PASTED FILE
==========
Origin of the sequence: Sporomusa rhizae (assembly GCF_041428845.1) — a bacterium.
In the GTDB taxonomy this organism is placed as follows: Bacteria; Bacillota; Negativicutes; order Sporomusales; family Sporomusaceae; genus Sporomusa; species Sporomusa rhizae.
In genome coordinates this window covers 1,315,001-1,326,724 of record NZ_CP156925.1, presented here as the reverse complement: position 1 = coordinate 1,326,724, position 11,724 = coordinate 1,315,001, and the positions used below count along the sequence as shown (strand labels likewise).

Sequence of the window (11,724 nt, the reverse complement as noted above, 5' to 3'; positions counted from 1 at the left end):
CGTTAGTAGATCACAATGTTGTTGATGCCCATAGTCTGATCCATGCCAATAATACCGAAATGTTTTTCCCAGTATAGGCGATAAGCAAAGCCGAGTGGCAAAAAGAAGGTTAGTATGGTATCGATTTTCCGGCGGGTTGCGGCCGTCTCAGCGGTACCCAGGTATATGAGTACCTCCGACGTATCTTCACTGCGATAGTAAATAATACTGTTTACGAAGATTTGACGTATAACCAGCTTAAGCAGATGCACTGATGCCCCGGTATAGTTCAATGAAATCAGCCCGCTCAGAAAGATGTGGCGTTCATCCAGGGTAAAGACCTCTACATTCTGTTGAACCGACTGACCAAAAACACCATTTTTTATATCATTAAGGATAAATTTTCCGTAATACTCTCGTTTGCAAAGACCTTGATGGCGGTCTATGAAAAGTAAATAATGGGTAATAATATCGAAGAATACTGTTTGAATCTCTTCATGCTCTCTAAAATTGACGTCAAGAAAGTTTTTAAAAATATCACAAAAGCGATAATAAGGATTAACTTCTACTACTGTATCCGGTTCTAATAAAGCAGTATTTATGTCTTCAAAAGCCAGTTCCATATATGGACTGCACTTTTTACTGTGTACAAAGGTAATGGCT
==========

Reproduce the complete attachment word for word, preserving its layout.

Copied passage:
Origin of the sequence: Sporomusa rhizae (assembly GCF_041428845.1) — a bacterium.
In the GTDB taxonomy this organism is placed as follows: Bacteria; Bacillota; Negativicutes; order Sporomusales; family Sporomusaceae; genus Sporomusa; species Sporomusa rhizae.
In genome coordinates this window covers 1,315,001-1,326,724 of record NZ_CP156925.1, presented here as the reverse complement: position 1 = coordinate 1,326,724, position 11,724 = coordinate 1,315,001, and the positions used below count along the sequence as shown (strand labels likewise).

Sequence of the window (11,724 nt, the reverse complement as noted above, 5' to 3'; positions counted from 1 at the left end):
CGTTAGTAGATCACAATGTTGTTGATGCCCATAGTCTGATCCATGCCAATAATACCGAAATGTTTTTCCCAGTATAGGCGATAAGCAAAGCCGAGTGGCAAAAAGAAGGTTAGTATGGTATCGATTTTCCGGCGGGTTGCGGCCGTCTCAGCGGTACCCAGGTATATGAGTACCTCCGACGTATCTTCACTGCGATAGTAAATAATACTGTTTACGAAGATTTGACGTATAACCAGCTTAAGCAGATGCACTGATGCCCCGGTATAGTTCAATGAAATCAGCCCGCTCAGAAAGATGTGGCGTTCATCCAGGGTAAAGACCTCTACATTCTGTTGAACCGACTGACCAAAAACACCATTTTTTATATCATTAAGGATAAATTTTCCGTAATACTCTCGTTTGCAAAGACCTTGATGGCGGTCTATGAAAAGTAAATAATGGGTAATAATATCGAAGAATACTGTTTGAATCTCTTCATGCTCTCTAAAATTGACGTCAAGAAAGTTTTTAAAAATATCACAAAAGCGATAATAAGGATTAACTTCTACTACTGTATCCGGTTCTAATAAAGCAGTATTTATGTCTTCAAAAGCCAGTTCCATATATGGACTGCACTTTTTACTGTGTACAAAGGTAATGGCT